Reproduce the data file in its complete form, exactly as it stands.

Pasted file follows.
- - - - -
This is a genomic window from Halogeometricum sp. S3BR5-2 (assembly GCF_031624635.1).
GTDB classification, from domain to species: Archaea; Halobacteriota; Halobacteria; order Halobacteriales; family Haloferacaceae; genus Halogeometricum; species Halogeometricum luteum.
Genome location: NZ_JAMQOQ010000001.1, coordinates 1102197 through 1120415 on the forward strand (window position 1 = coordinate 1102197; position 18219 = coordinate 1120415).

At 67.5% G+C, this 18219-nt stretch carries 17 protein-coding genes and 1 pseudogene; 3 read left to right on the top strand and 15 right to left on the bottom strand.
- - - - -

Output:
This is a genomic window from Halogeometricum sp. S3BR5-2 (assembly GCF_031624635.1).
GTDB classification, from domain to species: Archaea; Halobacteriota; Halobacteria; order Halobacteriales; family Haloferacaceae; genus Halogeometricum; species Halogeometricum luteum.
Genome location: NZ_JAMQOQ010000001.1, coordinates 1102197 through 1120415 on the forward strand (window position 1 = coordinate 1102197; position 18219 = coordinate 1120415).

At 67.5% G+C, this 18219-nt stretch carries 17 protein-coding genes and 1 pseudogene; 3 read left to right on the top strand and 15 right to left on the bottom strand.